The biggest damage from a renewed trade war with the United States will be China's swing from 25 years as a net domestic saver to a global net borrower.

More than $1 trillion in stock value was wiped out on Monday due to the collapse of the expected U.S.-China trade deal.  The American government mostly ignored the 600-point drop in the Dow Jones Industrial Average and soybean futures hitting an 11-year low, but China's central bank was forced to inject $3.5 billion into the financial system after foreign investors dumped a record $1.6 billion's worth of mainland shares and its yuan currency fell to its lowest exchange rate to the dollar in four months.

U.S. stock markets on Tuesday recaptured half of Monday's plunge as new data showed that tariffs on China have resulted in deflationary import prices, and President Trump backed his base by granting farmers another $15 billion in aid to offset China tariff retaliation.

Standard economic analysis projects that the U.S. tariff increases from 10 percent to 25 percent on $200 billion of imported Chinese goods will shave just under 1 percentage point off China's growth rate, while the approximately 8-percent average tariff increase on $60 billion of U.S. exports to China will shave 0.3 percent off U.S. growth.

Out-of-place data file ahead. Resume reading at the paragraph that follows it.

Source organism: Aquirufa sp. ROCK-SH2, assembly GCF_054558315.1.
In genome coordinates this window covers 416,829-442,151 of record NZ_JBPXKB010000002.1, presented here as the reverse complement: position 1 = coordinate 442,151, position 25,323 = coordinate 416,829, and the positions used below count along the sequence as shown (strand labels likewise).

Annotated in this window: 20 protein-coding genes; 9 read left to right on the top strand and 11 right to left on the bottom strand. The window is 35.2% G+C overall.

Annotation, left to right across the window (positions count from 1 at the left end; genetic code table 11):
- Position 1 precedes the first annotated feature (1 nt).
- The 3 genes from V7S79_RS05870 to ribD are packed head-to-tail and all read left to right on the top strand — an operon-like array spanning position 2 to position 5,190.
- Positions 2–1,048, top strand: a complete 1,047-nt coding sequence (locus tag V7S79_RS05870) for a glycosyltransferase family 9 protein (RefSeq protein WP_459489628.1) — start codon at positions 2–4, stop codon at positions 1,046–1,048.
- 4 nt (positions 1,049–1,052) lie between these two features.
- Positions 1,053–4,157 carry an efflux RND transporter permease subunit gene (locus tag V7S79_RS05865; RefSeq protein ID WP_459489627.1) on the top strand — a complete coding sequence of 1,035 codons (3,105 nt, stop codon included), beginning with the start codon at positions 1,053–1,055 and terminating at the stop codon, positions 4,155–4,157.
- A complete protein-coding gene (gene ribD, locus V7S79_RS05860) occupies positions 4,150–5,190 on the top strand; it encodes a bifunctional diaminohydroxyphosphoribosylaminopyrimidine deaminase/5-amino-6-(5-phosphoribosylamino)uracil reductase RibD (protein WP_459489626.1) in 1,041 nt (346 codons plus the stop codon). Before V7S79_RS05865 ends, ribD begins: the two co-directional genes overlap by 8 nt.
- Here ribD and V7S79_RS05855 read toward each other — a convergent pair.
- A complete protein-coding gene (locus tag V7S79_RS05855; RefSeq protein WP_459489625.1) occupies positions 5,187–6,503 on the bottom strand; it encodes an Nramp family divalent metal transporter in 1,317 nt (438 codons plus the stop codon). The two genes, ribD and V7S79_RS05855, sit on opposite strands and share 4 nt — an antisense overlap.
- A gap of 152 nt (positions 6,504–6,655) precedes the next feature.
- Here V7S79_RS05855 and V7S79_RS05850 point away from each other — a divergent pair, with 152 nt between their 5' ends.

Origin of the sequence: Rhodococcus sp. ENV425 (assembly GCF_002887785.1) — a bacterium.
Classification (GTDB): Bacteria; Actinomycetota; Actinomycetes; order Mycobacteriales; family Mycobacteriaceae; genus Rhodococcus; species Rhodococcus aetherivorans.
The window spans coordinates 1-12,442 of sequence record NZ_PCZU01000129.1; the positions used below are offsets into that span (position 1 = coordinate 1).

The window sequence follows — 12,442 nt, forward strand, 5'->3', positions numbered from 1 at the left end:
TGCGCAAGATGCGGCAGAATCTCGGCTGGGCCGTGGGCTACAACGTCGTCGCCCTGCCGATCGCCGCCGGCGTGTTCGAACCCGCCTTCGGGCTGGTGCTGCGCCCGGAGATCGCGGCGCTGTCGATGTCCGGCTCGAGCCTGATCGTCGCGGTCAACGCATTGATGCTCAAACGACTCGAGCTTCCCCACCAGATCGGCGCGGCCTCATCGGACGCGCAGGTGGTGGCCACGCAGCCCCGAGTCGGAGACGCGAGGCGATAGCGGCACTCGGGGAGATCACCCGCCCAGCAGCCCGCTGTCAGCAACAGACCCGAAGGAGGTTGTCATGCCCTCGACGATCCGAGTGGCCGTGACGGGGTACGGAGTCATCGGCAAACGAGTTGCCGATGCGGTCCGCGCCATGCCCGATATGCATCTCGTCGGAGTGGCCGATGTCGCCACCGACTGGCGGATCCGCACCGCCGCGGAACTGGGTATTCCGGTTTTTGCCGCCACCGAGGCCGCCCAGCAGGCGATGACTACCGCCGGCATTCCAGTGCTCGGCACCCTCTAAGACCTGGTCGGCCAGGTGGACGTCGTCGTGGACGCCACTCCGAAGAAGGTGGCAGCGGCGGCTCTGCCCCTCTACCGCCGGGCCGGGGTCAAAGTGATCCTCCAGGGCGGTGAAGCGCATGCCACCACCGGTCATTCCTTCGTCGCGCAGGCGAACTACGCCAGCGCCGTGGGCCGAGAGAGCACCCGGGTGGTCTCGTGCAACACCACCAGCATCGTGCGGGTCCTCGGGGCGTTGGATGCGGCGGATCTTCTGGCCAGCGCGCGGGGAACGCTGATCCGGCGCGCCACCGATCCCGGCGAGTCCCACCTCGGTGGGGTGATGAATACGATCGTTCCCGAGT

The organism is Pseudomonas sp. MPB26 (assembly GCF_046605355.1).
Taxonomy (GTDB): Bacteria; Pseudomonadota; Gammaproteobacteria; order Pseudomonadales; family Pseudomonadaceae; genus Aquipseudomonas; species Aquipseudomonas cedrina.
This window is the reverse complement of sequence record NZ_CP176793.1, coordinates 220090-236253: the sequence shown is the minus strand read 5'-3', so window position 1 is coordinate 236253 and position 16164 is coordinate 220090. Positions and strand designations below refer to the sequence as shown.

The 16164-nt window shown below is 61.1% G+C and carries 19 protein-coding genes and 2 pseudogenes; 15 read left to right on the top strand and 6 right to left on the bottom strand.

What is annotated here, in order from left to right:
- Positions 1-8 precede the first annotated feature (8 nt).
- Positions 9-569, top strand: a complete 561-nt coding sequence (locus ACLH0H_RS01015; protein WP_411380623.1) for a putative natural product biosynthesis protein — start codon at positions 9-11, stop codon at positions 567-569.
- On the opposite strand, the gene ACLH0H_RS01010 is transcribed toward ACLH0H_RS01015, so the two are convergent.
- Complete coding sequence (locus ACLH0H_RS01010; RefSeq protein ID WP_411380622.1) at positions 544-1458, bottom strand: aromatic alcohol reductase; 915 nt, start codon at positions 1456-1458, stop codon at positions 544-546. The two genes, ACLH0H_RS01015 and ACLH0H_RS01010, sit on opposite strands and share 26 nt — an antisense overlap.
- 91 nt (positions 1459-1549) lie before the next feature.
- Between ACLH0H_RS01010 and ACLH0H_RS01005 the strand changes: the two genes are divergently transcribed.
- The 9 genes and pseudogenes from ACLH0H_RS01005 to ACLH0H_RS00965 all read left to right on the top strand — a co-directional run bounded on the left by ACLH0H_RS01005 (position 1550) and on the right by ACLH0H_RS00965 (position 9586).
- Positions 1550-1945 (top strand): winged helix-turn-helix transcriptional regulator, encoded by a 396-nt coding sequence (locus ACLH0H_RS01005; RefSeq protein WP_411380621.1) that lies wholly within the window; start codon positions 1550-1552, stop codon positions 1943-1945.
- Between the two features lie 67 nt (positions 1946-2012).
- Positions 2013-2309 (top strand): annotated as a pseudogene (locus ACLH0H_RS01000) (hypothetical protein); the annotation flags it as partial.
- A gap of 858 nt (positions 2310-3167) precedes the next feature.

But according to Diana Choyleva of Enodo Economics, this analysis does not take into consideration any potential blowback as China's current account balance that peaked at 9.9 percent gross domestic product in 2007 shrank to 0.4 percent of GDP in 2018 and is set to plunge into the red this year for the first time since 1994.

China for decades has had the luxury of state-led recycling of its up to 51 percent of GDP domestic savings rate into subsidizing huge new export factories, construction of 64 million vacant apartments in ghost cities, and buying trillions of dollars in U.S. Treasury bonds to devalue the renminbi to maximize export competitiveness.

But the domestic savings rate for all three prongs of China's corporate, household and government sector are declining in parallel as President Xi Jinping has been attempting to rebalance the economy toward consumption and away from investment-led growth.

Chinese policy reforms have included strengthening of the welfare safety net, expanding the availability of medical care and pension benefits, and extending internet access to rural areas to drive e-commerce spending.

The government has also tried to soften the trade war's deflationary price impact from shrinking exports by subsidizing domestic consumption.  But as a result, the Ministry of Finance announced in March that it was raising its budget deficit target from 2.6 percent of GDP in 2018 to 2.8 percent of GDP in 2019.

The swing from net saver to global net borrower will make it much more difficult for China to grow through state-commanded investments.  China will soon be forced to open the country's capital markets to foreign investors or face the risk of the type of balance of payments crisis that ended Mexico's, Brazil's, and other "economic miracles."